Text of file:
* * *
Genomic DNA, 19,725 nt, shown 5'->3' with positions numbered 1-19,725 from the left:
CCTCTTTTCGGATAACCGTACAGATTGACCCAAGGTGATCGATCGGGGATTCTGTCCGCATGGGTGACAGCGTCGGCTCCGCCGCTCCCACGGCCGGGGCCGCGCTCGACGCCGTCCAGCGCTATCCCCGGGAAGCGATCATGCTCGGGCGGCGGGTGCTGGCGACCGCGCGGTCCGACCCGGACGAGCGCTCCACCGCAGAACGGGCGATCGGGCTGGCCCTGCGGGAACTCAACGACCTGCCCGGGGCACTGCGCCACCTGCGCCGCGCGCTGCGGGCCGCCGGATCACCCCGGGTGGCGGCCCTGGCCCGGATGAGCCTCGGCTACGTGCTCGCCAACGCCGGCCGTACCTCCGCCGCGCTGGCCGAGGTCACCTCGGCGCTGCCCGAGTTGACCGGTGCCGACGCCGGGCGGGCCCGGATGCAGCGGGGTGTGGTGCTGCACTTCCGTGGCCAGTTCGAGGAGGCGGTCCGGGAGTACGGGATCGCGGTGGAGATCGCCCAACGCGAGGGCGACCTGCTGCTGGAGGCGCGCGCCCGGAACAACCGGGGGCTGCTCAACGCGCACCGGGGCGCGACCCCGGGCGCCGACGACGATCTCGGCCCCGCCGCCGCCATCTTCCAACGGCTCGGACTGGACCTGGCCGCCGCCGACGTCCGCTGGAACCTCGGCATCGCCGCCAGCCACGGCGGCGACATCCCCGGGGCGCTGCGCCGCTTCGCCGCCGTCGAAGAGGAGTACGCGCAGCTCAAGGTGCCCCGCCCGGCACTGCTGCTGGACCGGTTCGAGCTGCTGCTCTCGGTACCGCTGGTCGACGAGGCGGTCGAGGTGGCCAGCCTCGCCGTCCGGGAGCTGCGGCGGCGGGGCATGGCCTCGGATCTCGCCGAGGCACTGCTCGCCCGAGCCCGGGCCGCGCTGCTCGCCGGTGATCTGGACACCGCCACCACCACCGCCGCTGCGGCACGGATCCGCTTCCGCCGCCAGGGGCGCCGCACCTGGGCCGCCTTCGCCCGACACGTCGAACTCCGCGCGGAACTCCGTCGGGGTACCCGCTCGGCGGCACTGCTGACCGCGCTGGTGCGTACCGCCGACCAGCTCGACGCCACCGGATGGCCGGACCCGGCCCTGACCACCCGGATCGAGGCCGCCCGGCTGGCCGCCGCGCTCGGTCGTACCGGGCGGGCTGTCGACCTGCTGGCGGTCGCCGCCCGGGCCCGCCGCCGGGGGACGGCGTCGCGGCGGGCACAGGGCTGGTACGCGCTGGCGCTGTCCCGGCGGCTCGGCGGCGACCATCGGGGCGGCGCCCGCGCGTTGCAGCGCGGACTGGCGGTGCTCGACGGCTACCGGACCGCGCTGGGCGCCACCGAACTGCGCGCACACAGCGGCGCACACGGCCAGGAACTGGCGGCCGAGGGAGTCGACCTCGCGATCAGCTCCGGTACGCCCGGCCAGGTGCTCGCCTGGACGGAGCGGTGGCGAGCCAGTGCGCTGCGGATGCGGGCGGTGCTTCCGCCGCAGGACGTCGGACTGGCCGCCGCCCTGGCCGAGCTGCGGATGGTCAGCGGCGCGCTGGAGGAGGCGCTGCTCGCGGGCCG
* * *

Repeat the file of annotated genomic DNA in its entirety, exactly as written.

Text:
Genomic DNA, 19,725 nt, shown 5'->3' with positions numbered 1-19,725 from the left:
CCTCTTTTCGGATAACCGTACAGATTGACCCAAGGTGATCGATCGGGGATTCTGTCCGCATGGGTGACAGCGTCGGCTCCGCCGCTCCCACGGCCGGGGCCGCGCTCGACGCCGTCCAGCGCTATCCCCGGGAAGCGATCATGCTCGGGCGGCGGGTGCTGGCGACCGCGCGGTCCGACCCGGACGAGCGCTCCACCGCAGAACGGGCGATCGGGCTGGCCCTGCGGGAACTCAACGACCTGCCCGGGGCACTGCGCCACCTGCGCCGCGCGCTGCGGGCCGCCGGATCACCCCGGGTGGCGGCCCTGGCCCGGATGAGCCTCGGCTACGTGCTCGCCAACGCCGGCCGTACCTCCGCCGCGCTGGCCGAGGTCACCTCGGCGCTGCCCGAGTTGACCGGTGCCGACGCCGGGCGGGCCCGGATGCAGCGGGGTGTGGTGCTGCACTTCCGTGGCCAGTTCGAGGAGGCGGTCCGGGAGTACGGGATCGCGGTGGAGATCGCCCAACGCGAGGGCGACCTGCTGCTGGAGGCGCGCGCCCGGAACAACCGGGGGCTGCTCAACGCGCACCGGGGCGCGACCCCGGGCGCCGACGACGATCTCGGCCCCGCCGCCGCCATCTTCCAACGGCTCGGACTGGACCTGGCCGCCGCCGACGTCCGCTGGAACCTCGGCATCGCCGCCAGCCACGGCGGCGACATCCCCGGGGCGCTGCGCCGCTTCGCCGCCGTCGAAGAGGAGTACGCGCAGCTCAAGGTGCCCCGCCCGGCACTGCTGCTGGACCGGTTCGAGCTGCTGCTCTCGGTACCGCTGGTCGACGAGGCGGTCGAGGTGGCCAGCCTCGCCGTCCGGGAGCTGCGGCGGCGGGGCATGGCCTCGGATCTCGCCGAGGCACTGCTCGCCCGAGCCCGGGCCGCGCTGCTCGCCGGTGATCTGGACACCGCCACCACCACCGCCGCTGCGGCACGGATCCGCTTCCGCCGCCAGGGGCGCCGCACCTGGGCCGCCTTCGCCCGACACGTCGAACTCCGCGCGGAACTCCGTCGGGGTACCCGCTCGGCGGCACTGCTGACCGCGCTGGTGCGTACCGCCGACCAGCTCGACGCCACCGGATGGCCGGACCCGGCCCTGACCACCCGGATCGAGGCCGCCCGGCTGGCCGCCGCGCTCGGTCGTACCGGGCGGGCTGTCGACCTGCTGGCGGTCGCCGCCCGGGCCCGCCGCCGGGGGACGGCGTCGCGGCGGGCACAGGGCTGGTACGCGCTGGCGCTGTCCCGGCGGCTCGGCGGCGACCATCGGGGCGGCGCCCGCGCGTTGCAGCGCGGACTGGCGGTGCTCGACGGCTACCGGACCGCGCTGGGCGCCACCGAACTGCGCGCACACAGCGGCGCACACGGCCAGGAACTGGCGGCCGAGGGAGTCGACCTCGCGATCAGCTCCGGTACGCCCGGCCAGGTGCTCGCCTGGACGGAGCGGTGGCGAGCCAGTGCGCTGCGGATGCGGGCGGTGCTTCCGCCGCAGGACGTCGGACTGGCCGCCGCCCTGGCCGAGCTGCGGATGGTCAGCGGCGCGCTGGAGGAGGCGCTGCTCGCGGGCCG